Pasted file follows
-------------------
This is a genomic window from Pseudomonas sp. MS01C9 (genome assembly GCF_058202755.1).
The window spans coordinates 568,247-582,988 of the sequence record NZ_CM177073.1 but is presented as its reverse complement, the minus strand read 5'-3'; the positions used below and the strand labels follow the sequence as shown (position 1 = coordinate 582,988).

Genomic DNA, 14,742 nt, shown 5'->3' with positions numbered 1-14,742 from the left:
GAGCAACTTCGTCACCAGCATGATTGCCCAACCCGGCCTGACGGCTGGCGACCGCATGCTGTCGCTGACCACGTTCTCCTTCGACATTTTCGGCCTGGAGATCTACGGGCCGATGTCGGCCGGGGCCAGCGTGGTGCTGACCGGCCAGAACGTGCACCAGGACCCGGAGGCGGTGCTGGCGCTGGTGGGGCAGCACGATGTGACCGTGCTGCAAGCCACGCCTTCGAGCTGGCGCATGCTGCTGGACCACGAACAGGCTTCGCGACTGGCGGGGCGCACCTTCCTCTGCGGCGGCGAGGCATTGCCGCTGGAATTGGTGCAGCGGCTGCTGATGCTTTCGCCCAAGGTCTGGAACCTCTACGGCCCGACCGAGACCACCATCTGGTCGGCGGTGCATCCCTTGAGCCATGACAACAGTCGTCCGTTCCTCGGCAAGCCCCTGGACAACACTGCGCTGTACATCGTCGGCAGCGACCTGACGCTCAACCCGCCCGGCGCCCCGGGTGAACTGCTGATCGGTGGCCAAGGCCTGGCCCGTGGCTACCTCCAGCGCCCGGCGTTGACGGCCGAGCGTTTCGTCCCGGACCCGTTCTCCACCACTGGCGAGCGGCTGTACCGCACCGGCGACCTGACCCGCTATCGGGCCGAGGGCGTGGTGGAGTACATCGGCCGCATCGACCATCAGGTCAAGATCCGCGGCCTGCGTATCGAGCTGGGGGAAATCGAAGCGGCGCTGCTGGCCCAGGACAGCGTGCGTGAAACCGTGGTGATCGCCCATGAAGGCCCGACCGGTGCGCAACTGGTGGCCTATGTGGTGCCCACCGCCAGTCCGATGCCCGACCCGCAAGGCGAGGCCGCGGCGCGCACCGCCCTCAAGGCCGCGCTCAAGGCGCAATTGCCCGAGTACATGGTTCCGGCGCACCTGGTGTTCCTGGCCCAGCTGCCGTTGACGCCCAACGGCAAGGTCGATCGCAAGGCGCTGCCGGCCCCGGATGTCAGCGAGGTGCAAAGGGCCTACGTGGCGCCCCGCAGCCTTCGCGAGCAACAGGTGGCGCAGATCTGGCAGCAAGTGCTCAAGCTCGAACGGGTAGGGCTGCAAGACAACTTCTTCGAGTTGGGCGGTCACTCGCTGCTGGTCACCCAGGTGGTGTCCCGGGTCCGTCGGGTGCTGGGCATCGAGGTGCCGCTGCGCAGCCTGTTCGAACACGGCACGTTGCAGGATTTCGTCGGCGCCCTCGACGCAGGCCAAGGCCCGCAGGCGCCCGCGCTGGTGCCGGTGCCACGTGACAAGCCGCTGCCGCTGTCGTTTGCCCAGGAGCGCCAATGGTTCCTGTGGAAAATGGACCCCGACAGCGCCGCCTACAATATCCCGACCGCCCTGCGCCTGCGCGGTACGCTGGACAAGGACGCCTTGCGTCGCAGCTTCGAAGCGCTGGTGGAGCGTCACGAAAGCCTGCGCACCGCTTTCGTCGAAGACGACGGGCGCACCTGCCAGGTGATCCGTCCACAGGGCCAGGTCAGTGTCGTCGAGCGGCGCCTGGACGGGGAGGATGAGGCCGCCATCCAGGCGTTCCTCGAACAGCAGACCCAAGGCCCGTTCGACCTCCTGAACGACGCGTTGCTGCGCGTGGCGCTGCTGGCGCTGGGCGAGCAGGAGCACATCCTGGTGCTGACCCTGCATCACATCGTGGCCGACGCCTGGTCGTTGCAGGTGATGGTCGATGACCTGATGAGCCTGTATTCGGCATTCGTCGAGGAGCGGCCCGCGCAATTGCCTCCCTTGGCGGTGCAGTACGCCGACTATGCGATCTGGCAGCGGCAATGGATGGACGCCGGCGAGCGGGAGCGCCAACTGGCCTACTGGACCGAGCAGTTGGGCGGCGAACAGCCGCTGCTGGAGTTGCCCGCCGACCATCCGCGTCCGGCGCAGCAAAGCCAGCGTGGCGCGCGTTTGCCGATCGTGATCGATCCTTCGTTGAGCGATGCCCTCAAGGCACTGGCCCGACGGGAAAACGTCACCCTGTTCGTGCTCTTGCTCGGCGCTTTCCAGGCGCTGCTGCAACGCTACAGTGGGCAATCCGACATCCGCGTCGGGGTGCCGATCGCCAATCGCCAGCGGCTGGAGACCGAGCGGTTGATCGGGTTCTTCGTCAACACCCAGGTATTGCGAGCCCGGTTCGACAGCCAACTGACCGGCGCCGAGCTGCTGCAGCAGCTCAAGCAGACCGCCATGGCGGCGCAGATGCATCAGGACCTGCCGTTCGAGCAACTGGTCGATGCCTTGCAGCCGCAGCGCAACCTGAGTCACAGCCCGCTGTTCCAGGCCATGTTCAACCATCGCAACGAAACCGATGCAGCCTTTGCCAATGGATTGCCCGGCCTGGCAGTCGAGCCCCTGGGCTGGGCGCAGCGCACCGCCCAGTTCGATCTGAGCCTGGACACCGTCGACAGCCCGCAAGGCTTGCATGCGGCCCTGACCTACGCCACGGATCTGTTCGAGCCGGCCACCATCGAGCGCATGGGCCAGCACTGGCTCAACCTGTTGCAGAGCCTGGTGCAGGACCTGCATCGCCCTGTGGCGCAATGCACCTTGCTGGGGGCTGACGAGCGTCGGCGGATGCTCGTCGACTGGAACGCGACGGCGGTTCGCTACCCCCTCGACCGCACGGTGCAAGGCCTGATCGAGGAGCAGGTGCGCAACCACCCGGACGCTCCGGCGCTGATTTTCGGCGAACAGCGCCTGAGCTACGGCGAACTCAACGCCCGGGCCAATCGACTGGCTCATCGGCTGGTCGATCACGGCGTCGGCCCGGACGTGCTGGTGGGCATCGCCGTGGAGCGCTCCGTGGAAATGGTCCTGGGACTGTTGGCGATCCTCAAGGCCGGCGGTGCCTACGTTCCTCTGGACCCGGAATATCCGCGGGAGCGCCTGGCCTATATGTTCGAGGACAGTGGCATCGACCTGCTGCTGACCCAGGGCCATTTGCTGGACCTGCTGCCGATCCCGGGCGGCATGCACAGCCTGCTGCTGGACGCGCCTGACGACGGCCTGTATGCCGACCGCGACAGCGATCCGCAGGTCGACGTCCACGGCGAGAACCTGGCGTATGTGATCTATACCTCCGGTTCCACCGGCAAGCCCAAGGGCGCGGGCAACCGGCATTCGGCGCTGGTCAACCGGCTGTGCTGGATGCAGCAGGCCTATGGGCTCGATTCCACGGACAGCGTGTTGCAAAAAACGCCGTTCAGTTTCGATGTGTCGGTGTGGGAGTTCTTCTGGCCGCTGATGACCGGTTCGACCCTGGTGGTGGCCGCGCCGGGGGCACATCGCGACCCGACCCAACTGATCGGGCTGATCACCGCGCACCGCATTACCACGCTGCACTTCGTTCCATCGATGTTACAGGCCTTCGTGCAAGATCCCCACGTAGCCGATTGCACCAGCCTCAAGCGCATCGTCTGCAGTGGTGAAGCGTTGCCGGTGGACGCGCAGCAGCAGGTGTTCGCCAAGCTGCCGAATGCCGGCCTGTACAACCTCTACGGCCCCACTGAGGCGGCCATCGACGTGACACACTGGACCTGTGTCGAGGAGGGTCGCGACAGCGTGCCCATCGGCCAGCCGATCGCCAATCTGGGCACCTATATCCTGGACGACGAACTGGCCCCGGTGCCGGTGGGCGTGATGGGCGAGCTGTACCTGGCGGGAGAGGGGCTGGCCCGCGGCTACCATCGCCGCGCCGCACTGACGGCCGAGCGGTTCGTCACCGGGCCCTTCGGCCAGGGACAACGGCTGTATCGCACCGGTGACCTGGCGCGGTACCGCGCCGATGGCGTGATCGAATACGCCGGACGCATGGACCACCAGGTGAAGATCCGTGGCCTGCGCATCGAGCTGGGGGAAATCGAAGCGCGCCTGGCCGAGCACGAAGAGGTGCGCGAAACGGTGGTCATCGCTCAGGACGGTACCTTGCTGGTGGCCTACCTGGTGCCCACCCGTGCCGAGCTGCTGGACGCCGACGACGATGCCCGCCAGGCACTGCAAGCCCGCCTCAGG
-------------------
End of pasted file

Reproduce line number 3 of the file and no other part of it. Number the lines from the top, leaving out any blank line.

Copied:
Genomic DNA, 14,742 nt, shown 5'->3' with positions numbered 1-14,742 from the left: